All along the Gulf coast, local officials have been demanding more help from the federal government to fight the spill, yet the Gulf states have deployed just a fraction of the National Guard troops the Pentagon has made available, CBS News Chief Investigative Correspondent Armen Keteyian reports.
That's a particular problem for the state of Louisiana, where the Republican governor has been the most vocal about using all resources.
(Scroll down to watch the report CBS News Chief Investigative Correspondent Armen Keteyian filed)
Gov. Bobby Jindal's message has been loud and clear, using language such as "We will only be winning this war when we're actually deploying every resource," "They (the federal government) can provide more resources" and "It's clear the resources needed to protect our coast are still not here."
But nearly two months after the governor requested - and the Department of Defense approved the use of 6,000 Louisiana National Guard troops - only a fraction - 1,053 - have actually been deployed by Jindal to fight the spill.
"If you ask any Louisianan, if you said 'If you had those troops, do you think they could be put to good use? Is there anything they can do in your parish?' I think they'd all tell you 'Absolutely,'" Louisiana state Sen. Karen Carter Peterson, D-New Orleans, said.
As of today, the federal government has authorized a total of 17,500 National Guard troops across four Gulf states, all to be paid for by BP.
But CBS News has learned that in addition to Louisiana's 1,053 troops of 6,000, Alabama has deployed 432 troops of 3,000 available. Even fewer have been deployed in Florida - 97 troops out of 2,500 - and Mississippi - 58 troops out of 6,000.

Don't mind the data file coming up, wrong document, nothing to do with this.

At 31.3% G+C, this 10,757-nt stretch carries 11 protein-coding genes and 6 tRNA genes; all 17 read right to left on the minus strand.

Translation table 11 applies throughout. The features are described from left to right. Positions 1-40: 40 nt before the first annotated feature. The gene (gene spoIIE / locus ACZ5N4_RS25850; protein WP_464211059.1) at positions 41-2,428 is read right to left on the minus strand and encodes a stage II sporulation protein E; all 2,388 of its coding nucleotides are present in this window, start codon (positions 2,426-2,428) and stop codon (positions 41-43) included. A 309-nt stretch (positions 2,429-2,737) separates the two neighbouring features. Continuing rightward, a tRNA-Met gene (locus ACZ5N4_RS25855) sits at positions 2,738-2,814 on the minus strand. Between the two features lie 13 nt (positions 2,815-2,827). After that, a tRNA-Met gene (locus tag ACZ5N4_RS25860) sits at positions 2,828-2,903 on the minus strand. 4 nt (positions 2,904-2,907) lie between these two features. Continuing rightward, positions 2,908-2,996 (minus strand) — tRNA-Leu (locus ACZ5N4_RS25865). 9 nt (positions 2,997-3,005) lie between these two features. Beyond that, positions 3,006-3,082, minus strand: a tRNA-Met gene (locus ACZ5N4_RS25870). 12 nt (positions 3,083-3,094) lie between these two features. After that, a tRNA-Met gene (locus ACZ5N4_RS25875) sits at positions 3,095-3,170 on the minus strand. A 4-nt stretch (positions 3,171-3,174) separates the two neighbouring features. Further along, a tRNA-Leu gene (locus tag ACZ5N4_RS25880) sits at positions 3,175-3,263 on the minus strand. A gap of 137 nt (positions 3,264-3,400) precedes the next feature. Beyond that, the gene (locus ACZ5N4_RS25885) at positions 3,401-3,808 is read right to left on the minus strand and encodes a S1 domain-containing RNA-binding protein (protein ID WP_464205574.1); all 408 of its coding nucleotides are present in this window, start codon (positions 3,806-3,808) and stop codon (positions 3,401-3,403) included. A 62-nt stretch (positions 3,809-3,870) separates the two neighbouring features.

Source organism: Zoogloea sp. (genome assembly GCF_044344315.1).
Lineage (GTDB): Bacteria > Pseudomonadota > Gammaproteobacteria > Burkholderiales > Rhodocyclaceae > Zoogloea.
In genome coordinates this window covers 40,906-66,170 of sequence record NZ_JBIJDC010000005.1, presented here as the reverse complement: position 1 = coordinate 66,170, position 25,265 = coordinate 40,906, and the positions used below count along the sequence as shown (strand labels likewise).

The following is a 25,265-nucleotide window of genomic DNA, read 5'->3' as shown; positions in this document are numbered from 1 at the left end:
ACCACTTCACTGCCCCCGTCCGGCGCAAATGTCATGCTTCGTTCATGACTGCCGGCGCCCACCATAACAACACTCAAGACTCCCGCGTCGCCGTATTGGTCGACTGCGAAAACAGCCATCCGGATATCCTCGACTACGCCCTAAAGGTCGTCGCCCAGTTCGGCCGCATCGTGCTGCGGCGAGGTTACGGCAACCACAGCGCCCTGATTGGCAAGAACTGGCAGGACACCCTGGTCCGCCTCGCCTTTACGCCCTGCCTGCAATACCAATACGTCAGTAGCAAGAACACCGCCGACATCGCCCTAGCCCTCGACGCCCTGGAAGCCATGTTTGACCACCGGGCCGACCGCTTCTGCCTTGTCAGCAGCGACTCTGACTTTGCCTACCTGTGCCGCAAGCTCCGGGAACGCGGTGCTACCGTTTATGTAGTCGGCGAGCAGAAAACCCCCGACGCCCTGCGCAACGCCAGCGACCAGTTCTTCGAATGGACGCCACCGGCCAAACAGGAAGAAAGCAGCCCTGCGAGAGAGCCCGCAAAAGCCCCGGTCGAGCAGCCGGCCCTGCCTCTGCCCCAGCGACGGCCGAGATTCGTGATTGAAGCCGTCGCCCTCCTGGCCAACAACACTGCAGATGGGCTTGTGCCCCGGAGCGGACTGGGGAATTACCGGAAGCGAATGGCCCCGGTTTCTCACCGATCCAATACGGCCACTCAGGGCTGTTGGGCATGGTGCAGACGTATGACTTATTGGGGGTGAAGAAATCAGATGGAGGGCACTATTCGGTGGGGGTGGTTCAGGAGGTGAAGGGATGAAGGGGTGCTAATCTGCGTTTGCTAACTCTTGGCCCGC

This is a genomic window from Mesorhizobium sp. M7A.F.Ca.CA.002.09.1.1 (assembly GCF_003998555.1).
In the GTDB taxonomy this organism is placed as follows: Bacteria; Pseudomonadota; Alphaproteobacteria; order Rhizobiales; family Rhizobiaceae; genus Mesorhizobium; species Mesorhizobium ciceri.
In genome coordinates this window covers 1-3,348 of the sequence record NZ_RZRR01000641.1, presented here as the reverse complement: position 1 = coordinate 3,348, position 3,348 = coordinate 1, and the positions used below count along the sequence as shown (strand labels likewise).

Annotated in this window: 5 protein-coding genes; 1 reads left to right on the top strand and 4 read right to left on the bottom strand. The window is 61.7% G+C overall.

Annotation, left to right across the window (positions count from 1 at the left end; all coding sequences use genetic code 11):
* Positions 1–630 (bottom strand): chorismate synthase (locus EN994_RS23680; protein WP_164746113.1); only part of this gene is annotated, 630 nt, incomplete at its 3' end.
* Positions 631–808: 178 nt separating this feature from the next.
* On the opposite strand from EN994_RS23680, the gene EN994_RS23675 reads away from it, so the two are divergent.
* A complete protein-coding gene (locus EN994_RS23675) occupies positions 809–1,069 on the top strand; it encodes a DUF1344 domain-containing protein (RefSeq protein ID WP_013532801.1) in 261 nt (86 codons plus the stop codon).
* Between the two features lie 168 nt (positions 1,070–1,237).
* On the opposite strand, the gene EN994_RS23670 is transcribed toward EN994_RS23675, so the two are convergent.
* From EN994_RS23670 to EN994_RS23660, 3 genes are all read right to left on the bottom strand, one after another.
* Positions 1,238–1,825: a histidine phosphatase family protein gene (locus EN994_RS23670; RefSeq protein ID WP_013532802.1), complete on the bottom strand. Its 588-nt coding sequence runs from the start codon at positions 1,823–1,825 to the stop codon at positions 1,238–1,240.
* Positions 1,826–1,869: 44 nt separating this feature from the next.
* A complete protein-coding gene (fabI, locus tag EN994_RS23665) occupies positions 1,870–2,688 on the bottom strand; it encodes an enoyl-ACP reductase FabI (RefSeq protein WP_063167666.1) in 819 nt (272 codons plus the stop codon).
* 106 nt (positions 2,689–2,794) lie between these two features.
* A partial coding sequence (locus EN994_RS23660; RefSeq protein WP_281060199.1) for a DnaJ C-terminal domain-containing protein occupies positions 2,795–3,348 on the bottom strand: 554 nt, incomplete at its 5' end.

Those figures prompted President Obama to weigh in.
"I urge the governors in the affected states to activate these troops as soon as possible," Mr. Obama said.
It's believed officials in Alabama, Florida and Mississippi and are reluctant to use more troops because their presence could hurt tourism. In hardest-hit Louisiana, however, Jindal is pointing fingers.
"Actually we asked the White House to approve the initial 6,000," Jindal said. "What they came back and said is the Coast Guard and BP had to authorize individual tasks."
But Coast Guard Adm. Thad Allen, the national incident commander in charge of the government's response to the spill, said Jindal is just flat wrong.
"There is nothing standing in the governor's way from utilizing more National Guard troops," Allen said.
In fact, the Coast Guard says every request to use the National Guard has been approved, usually within a day. Now Jindal's office acknowledged to CBS News the governor has not specifically asked for more Guard troops to be deployed.
Whether it's simple confusion or the infusion of politics into the spill, the fact remains thousands of helping hands remain waiting to be used.